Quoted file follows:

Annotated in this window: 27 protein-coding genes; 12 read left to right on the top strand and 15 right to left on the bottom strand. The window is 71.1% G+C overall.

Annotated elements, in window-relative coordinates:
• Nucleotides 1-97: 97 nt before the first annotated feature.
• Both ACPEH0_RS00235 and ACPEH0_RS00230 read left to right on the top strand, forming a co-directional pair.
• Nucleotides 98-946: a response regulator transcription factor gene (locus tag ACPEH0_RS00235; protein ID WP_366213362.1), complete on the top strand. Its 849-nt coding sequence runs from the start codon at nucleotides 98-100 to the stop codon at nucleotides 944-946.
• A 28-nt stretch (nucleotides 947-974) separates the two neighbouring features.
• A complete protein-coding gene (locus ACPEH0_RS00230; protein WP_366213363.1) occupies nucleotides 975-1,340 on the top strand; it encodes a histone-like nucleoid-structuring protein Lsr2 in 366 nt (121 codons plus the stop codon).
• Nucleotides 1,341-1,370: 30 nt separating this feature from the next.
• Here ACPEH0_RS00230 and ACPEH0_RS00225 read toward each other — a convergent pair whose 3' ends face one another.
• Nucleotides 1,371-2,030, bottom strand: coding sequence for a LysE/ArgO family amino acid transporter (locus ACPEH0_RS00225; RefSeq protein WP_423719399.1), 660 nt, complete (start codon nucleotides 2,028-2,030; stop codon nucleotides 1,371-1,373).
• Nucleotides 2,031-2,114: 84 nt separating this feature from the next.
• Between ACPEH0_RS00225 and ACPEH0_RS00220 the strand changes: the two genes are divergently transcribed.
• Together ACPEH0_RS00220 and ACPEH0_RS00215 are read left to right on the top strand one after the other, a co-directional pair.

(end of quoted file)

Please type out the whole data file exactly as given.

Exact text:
Annotated in this window: 27 protein-coding genes; 12 read left to right on the top strand and 15 right to left on the bottom strand. The window is 71.1% G+C overall.

Annotated elements, in window-relative coordinates:
• Nucleotides 1-97: 97 nt before the first annotated feature.
• Both ACPEH0_RS00235 and ACPEH0_RS00230 read left to right on the top strand, forming a co-directional pair.
• Nucleotides 98-946: a response regulator transcription factor gene (locus tag ACPEH0_RS00235; protein ID WP_366213362.1), complete on the top strand. Its 849-nt coding sequence runs from the start codon at nucleotides 98-100 to the stop codon at nucleotides 944-946.
• A 28-nt stretch (nucleotides 947-974) separates the two neighbouring features.
• A complete protein-coding gene (locus ACPEH0_RS00230; protein WP_366213363.1) occupies nucleotides 975-1,340 on the top strand; it encodes a histone-like nucleoid-structuring protein Lsr2 in 366 nt (121 codons plus the stop codon).
• Nucleotides 1,341-1,370: 30 nt separating this feature from the next.
• Here ACPEH0_RS00230 and ACPEH0_RS00225 read toward each other — a convergent pair whose 3' ends face one another.
• Nucleotides 1,371-2,030, bottom strand: coding sequence for a LysE/ArgO family amino acid transporter (locus ACPEH0_RS00225; RefSeq protein WP_423719399.1), 660 nt, complete (start codon nucleotides 2,028-2,030; stop codon nucleotides 1,371-1,373).
• Nucleotides 2,031-2,114: 84 nt separating this feature from the next.
• Between ACPEH0_RS00225 and ACPEH0_RS00220 the strand changes: the two genes are divergently transcribed.
• Together ACPEH0_RS00220 and ACPEH0_RS00215 are read left to right on the top strand one after the other, a co-directional pair.